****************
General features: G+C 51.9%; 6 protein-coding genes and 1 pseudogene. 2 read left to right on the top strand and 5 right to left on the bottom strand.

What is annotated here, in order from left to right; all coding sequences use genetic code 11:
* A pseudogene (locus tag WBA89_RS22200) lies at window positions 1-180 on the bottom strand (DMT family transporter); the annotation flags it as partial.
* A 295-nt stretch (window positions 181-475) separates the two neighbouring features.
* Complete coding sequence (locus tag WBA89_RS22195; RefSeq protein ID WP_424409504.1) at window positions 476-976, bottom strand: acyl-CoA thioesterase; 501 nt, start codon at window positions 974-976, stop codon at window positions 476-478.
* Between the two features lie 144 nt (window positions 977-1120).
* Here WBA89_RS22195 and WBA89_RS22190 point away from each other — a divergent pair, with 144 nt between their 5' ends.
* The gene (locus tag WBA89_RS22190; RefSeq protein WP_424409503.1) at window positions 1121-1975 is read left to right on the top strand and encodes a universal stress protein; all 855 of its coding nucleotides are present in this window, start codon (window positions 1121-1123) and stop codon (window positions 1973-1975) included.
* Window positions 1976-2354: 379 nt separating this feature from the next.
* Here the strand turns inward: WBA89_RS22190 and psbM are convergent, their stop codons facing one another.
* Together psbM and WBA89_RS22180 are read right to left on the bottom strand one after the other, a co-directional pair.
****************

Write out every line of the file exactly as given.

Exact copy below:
General features: G+C 51.9%; 6 protein-coding genes and 1 pseudogene. 2 read left to right on the top strand and 5 right to left on the bottom strand.

What is annotated here, in order from left to right; all coding sequences use genetic code 11:
* A pseudogene (locus tag WBA89_RS22200) lies at window positions 1-180 on the bottom strand (DMT family transporter); the annotation flags it as partial.
* A 295-nt stretch (window positions 181-475) separates the two neighbouring features.
* Complete coding sequence (locus tag WBA89_RS22195; RefSeq protein ID WP_424409504.1) at window positions 476-976, bottom strand: acyl-CoA thioesterase; 501 nt, start codon at window positions 974-976, stop codon at window positions 476-478.
* Between the two features lie 144 nt (window positions 977-1120).
* Here WBA89_RS22195 and WBA89_RS22190 point away from each other — a divergent pair, with 144 nt between their 5' ends.
* The gene (locus tag WBA89_RS22190; RefSeq protein WP_424409503.1) at window positions 1121-1975 is read left to right on the top strand and encodes a universal stress protein; all 855 of its coding nucleotides are present in this window, start codon (window positions 1121-1123) and stop codon (window positions 1973-1975) included.
* Window positions 1976-2354: 379 nt separating this feature from the next.
* Here the strand turns inward: WBA89_RS22190 and psbM are convergent, their stop codons facing one another.
* Together psbM and WBA89_RS22180 are read right to left on the bottom strand one after the other, a co-directional pair.